Asian children) in working-poor families were uninsured and that 65% had a usual source of care, suggesting that first-generation Mexican American children may also fare worse than immigrant children considered as a whole. Even when first-generation Mexican

American children were insured, they had the lowest likelihood of having a regular source of care or a specific provider.

First-generation Mexican American children also demonstrated the lowest levels of utilization of health care services, as assessed by visits to a physician, use of prescription medications, and screening for hearing and vision problems (Holl et al., 1995; Weinick and Krauss, 2000).  Poor health care access is a known predictor of poor health care utilization; however, the data also suggest that the first-generation group might have had decreased needs.  For example, fewer reported earaches/infections in the first-generation group and lower levels of treatment for ear infections were consistent with fewer visits to a physician for earache/infection.

First-generation Mexican American children also had lower rates of reported cold or flu, pneumonia, and ear infections, which were consistent with lower rates of prescription medication use.  Better health outcomes in recent immigrant populations form the basis of what has been described as the “epidemiologic paradox” (Trevino et al., 1991).  Despite the presence of demographic and socioeconomic risk factors, foreign-born Mexican American women have low birth weight infant birth rates and infant mortality rates similar to those of white women.

It has not been confirmed that any advantage at birth persists into early childhood, and study results are conflicting.  Mexican American mothers report low rates of asthma, coordination problems, psychologic and behavioral problems, speech problems, and mental retardation among their children, suggesting that immigrant children may fare better with regard to specific illnesses.

A substantially higher number of first-generation Mexican American households reported Spanish as the primary language spoken and also had lower levels of health care access and utilization, compared with the other groups (Kurzon, 2000).  Hispanic parents identify language problems, long waits at the physician’s office, lack of health insurance, difficulty paying medical bills, and difficulty arranging transportation as the greatest barriers to care (Halfon et al., 1997).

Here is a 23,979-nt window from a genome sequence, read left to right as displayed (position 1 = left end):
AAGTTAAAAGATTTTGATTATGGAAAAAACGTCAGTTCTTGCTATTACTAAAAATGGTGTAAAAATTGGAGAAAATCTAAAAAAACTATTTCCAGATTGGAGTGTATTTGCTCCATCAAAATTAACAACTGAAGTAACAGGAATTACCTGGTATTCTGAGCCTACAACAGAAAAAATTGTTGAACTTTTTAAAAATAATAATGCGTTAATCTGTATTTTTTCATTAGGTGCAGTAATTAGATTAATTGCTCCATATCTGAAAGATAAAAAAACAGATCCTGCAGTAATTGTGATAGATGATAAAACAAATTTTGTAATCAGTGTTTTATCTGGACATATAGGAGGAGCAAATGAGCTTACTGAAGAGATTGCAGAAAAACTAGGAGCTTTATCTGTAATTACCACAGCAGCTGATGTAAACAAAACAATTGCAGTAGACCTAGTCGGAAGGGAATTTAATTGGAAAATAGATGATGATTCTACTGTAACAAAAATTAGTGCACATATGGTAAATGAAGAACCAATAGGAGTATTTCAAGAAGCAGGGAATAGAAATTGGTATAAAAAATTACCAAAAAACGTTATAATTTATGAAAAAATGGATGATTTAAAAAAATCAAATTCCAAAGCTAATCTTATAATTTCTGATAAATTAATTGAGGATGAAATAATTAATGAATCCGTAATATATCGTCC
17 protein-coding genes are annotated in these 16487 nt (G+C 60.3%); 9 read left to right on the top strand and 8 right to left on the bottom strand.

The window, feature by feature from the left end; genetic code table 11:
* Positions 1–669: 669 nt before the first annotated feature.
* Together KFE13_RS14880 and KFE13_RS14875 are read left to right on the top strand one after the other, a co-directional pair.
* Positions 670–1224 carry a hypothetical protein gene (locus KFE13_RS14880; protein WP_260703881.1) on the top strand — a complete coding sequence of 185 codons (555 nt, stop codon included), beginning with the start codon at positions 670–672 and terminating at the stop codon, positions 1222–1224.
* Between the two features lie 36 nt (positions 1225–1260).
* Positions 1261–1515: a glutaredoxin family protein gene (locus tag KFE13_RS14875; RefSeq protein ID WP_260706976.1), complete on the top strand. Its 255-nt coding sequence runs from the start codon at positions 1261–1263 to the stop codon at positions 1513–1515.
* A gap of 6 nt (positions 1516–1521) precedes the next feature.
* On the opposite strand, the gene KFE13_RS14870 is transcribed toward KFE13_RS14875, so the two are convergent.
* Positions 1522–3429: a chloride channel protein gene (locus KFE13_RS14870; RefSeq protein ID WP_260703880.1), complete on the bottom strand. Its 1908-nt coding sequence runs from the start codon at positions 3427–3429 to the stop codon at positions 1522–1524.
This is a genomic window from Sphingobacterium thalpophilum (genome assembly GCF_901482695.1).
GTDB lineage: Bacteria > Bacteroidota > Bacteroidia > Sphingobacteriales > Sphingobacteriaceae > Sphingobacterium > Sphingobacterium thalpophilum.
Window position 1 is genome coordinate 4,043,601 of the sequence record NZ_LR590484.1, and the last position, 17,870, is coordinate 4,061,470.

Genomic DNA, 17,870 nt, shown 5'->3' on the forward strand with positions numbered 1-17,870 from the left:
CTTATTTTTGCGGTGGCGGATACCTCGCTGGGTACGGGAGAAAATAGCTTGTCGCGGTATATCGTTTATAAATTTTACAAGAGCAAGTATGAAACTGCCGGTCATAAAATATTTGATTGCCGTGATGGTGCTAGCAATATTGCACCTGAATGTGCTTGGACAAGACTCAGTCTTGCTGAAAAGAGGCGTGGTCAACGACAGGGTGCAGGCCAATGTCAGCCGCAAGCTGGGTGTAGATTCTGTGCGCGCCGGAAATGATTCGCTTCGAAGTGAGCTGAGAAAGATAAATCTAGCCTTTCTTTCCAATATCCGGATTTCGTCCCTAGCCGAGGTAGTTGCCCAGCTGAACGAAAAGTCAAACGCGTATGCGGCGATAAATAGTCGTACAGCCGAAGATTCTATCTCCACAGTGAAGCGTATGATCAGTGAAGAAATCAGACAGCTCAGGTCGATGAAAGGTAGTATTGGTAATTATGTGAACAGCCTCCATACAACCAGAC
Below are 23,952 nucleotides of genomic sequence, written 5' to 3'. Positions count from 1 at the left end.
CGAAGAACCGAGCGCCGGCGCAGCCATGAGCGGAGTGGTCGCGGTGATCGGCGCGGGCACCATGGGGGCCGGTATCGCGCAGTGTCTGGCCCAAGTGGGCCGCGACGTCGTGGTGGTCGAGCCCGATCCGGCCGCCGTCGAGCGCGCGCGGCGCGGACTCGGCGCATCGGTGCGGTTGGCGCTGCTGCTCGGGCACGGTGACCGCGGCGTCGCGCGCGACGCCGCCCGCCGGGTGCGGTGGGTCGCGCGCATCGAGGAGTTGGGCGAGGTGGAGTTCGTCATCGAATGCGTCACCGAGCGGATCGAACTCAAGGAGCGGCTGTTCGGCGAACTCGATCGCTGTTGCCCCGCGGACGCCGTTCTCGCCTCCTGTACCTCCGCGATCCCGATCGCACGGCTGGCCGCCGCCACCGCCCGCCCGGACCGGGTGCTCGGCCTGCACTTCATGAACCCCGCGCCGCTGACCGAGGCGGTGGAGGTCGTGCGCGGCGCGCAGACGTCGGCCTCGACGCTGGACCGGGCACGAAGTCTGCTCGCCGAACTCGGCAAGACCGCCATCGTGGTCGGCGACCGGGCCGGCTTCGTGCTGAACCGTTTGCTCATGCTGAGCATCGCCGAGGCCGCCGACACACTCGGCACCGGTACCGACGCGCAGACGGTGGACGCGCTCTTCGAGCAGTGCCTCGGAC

However, several may not bring their children in for care if the medical staff does not understand Hispanic culture.  This is an important realization that points to systemic factors, as opposed to individual patient factors, as causes of racial/ethnic disparities in health care. The cultural shortcomings of clinical staff, including lack of Spanish language proficiency, lack of knowledge of Hispanic culture, and lack of Hispanic staff members, cannot be underestimated.  Additional research is required to identify the specific barriers to health care access and utilization for specific population subgroups, the benefits of a culturally competent and language-friendly clinical environment, and the costs of creating and maintaining such an environment.

Indeed, culture, cultural perspective, and/or cultural differences may account for a portion of the difference attributed to generational status (Jackson and Heroux, 1999). One of the most studied measures of acculturation, namely, language, reflected the first-generation Mexican American households, with most being primarily Spanish-speaking. Although the definitions of acculturation varied, past studies that used language preference as a measure of acculturation showed increased use of preventive services and decreased perceived barriers to care for Hispanics who spoke English.

A substantially higher number of first-generation Mexican American households reported Spanish as the primary language spoken and also had lower levels of health care access and utilization, compared with the other groups.  The language and culture of the medical office may have disproportionate effects on utilization of health care for first-generation immigrants (http://findarticles.com/p/articles/mi_hb4389/is_200410/ai_n15294610).

Hispanic parents identify language problems, long waits at the physician’s office, lack of health insurance, difficulty paying medical bills, and difficulty arranging transportation as the greatest barriers to care. However, many may not bring their children in for care if the medical staff does not understand Hispanic culture.  This is an important realization that points to systemic factors, as opposed to individual patient factors, as causes of racial/ethnic disparities in health care. T